Good value for money?  Do we even need them at all - why not just arm all pilots, and allow the flight attendants to take the martial arts classes they're so keen to take.  Details here.

There was a recent threat by a passenger to crash a Qantas flight en route from Sydney to Singapore which didn't require federal air marshals.  On-board flight attendants were able to control the man with no problems, and restrained him to his seat with both his arms and legs tied to the seat for the rest of the flight.

But would this have prevented the passenger from carrying out his threat?  You see, he threatened to crash the plane using nothing more than the power of his mind.

The plane landed safely.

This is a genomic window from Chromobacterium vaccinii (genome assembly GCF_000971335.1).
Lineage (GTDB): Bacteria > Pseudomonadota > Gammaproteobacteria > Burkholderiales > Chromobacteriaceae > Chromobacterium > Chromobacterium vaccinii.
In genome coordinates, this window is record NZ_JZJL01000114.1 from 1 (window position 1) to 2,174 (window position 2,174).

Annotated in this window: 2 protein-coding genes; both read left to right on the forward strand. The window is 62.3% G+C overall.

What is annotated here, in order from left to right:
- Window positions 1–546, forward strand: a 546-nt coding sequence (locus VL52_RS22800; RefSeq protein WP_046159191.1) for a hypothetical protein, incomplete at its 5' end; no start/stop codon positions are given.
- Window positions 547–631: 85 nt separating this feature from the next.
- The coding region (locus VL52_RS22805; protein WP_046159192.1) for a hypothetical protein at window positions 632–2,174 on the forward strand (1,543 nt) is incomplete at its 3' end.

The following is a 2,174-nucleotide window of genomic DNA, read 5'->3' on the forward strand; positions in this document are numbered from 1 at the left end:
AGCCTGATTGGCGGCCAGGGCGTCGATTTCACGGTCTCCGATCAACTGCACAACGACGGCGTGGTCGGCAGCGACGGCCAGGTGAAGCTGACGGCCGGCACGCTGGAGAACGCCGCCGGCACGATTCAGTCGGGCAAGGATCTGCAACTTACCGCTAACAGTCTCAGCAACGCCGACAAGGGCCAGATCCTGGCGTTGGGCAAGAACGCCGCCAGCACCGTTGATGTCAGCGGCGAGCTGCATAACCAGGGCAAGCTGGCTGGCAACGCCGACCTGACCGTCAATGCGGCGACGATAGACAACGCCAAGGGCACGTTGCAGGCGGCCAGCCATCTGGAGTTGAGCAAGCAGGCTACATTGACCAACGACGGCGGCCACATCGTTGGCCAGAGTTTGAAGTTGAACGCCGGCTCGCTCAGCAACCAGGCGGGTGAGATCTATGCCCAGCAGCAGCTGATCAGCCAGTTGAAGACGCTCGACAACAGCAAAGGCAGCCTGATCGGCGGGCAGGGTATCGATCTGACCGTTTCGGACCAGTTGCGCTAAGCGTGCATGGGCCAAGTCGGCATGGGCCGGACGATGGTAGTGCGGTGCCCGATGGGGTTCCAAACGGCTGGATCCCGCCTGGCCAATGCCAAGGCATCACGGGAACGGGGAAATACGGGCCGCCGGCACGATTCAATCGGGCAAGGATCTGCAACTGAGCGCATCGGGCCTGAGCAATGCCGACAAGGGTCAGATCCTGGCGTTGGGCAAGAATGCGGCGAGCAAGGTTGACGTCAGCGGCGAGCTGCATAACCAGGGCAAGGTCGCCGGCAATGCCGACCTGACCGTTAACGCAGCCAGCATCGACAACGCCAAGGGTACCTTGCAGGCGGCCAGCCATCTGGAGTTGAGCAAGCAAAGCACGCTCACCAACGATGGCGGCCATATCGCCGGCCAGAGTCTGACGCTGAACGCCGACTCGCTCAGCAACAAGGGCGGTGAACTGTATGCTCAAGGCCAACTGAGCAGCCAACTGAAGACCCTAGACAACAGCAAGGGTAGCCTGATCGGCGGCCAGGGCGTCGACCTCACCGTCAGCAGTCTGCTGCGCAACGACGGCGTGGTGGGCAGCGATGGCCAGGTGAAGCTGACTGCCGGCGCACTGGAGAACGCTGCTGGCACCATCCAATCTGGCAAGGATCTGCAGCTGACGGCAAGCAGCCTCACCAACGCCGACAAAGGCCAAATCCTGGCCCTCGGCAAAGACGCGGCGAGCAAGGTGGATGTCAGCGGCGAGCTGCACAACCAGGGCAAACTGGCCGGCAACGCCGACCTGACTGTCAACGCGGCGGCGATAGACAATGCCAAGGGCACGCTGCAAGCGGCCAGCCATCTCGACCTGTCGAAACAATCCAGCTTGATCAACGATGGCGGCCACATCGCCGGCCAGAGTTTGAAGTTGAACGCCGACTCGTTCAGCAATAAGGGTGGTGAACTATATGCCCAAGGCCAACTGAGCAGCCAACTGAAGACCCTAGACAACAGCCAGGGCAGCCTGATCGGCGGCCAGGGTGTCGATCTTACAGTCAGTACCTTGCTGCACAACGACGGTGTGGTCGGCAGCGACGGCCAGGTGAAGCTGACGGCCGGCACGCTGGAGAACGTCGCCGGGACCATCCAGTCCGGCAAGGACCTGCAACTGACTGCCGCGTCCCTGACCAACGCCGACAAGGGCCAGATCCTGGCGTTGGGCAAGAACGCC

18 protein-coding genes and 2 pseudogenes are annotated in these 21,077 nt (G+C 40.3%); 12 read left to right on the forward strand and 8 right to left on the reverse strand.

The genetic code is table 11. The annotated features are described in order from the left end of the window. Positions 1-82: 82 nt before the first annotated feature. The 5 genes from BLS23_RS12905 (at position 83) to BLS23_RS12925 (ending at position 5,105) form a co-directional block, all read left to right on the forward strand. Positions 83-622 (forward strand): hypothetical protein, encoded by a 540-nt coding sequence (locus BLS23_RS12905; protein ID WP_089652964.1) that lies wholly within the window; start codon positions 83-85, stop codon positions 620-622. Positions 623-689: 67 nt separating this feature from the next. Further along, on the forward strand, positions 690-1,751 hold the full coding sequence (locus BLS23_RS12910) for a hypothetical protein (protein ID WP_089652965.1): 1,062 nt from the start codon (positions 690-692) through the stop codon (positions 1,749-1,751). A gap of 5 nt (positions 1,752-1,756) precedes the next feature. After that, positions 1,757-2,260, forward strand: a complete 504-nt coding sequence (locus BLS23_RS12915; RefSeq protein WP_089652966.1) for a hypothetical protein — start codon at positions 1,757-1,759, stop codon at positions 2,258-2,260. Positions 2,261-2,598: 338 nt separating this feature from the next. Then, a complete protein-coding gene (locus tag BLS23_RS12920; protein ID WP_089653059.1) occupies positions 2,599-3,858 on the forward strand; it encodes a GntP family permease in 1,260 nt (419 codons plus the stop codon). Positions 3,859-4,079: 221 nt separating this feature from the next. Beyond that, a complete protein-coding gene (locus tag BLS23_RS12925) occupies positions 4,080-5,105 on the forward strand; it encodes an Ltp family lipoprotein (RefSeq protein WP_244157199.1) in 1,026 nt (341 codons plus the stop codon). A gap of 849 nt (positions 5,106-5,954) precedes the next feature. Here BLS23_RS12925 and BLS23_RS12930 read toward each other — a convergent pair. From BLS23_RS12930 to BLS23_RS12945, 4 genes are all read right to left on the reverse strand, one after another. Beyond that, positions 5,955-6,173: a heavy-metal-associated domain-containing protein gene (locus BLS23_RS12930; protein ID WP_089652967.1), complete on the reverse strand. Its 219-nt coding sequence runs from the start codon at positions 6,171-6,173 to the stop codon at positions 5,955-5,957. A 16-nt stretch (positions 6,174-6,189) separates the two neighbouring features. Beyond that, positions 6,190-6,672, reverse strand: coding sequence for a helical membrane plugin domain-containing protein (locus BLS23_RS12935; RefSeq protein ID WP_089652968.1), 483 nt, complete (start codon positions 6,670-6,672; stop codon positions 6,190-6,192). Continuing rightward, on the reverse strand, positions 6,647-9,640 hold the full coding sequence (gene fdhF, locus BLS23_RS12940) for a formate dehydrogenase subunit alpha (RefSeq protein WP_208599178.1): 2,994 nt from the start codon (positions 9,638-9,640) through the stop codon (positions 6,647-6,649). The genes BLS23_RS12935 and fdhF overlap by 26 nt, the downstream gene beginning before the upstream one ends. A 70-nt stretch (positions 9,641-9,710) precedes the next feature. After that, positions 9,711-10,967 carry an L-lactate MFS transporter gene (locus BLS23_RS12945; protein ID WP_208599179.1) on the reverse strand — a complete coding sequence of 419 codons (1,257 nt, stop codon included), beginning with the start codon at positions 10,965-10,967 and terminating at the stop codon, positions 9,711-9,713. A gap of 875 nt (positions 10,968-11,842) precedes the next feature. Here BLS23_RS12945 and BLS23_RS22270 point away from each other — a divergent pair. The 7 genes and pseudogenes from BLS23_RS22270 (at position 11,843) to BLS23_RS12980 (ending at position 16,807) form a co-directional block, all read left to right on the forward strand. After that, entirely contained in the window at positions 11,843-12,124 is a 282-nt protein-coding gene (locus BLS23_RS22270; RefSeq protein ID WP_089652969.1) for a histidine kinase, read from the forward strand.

We've all fallen asleep on a plane from time to time, and maybe even slept through its landing.  But how is it possible to remain asleep as the plane empties, and to stay asleep, undisturbed, when the plane is then towed away from the gate?  That's what happened to this gentleman, who woke to find the plane in a hangar, some 90 minutes after landing.  Ooops.

Until next week, please enjoy safe travels

David M Rowell aka The Travel Insider